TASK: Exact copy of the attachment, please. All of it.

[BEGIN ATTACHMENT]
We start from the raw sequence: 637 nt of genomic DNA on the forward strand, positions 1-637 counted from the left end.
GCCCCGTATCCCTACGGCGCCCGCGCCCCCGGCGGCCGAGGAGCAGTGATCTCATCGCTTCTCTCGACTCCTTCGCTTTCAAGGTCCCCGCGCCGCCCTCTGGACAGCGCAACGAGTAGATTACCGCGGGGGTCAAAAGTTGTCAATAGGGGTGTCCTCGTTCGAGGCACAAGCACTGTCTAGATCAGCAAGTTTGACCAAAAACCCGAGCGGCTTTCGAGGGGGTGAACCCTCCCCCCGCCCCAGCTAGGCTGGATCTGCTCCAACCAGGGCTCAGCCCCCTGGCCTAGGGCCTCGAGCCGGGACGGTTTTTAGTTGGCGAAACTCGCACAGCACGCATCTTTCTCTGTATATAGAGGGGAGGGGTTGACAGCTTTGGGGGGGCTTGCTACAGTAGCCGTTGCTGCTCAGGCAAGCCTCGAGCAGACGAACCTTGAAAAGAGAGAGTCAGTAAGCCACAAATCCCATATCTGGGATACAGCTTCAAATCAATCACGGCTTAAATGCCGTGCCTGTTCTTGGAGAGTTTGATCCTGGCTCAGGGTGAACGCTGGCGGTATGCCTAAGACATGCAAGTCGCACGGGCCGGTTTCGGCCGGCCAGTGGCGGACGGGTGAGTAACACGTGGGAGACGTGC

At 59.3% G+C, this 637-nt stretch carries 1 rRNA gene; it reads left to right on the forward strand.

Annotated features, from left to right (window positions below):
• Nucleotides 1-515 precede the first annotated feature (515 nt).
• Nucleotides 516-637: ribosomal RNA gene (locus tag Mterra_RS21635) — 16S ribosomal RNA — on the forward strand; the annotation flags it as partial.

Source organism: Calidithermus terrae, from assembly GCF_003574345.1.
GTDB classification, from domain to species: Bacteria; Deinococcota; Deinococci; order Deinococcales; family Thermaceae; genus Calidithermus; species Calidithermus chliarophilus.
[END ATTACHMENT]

We start from the raw sequence: 637 nt of genomic DNA on the forward strand, positions 1-637 counted from the left end.
GCCCCGTATCCCTACGGCGCCCGCGCCCCCGGCGGCCGAGGAGCAGTGATCTCATCGCTTCTCTCGACTCCTTCGCTTTCAAGGTCCCCGCGCCGCCCTCTGGACAGCGCAACGAGTAGATTACCGCGGGGGTCAAAAGTTGTCAATAGGGGTGTCCTCGTTCGAGGCACAAGCACTGTCTAGATCAGCAAGTTTGACCAAAAACCCGAGCGGCTTTCGAGGGGGTGAACCCTCCCCCCGCCCCAGCTAGGCTGGATCTGCTCCAACCAGGGCTCAGCCCCCTGGCCTAGGGCCTCGAGCCGGGACGGTTTTTAGTTGGCGAAACTCGCACAGCACGCATCTTTCTCTGTATATAGAGGGGAGGGGTTGACAGCTTTGGGGGGGCTTGCTACAGTAGCCGTTGCTGCTCAGGCAAGCCTCGAGCAGACGAACCTTGAAAAGAGAGAGTCAGTAAGCCACAAATCCCATATCTGGGATACAGCTTCAAATCAATCACGGCTTAAATGCCGTGCCTGTTCTTGGAGAGTTTGATCCTGGCTCAGGGTGAACGCTGGCGGTATGCCTAAGACATGCAAGTCGCACGGGCCGGTTTCGGCCGGCCAGTGGCGGACGGGTGAGTAACACGTGGGAGACGTGC

At 59.3% G+C, this 637-nt stretch carries 1 rRNA gene; it reads left to right on the forward strand.

Annotated features, from left to right (window positions below):
• Nucleotides 1-515 precede the first annotated feature (515 nt).
• Nucleotides 516-637: ribosomal RNA gene (locus tag Mterra_RS21635) — 16S ribosomal RNA — on the forward strand; the annotation flags it as partial.

Source organism: Calidithermus terrae, from assembly GCF_003574345.1.
GTDB classification, from domain to species: Bacteria; Deinococcota; Deinococci; order Deinococcales; family Thermaceae; genus Calidithermus; species Calidithermus chliarophilus.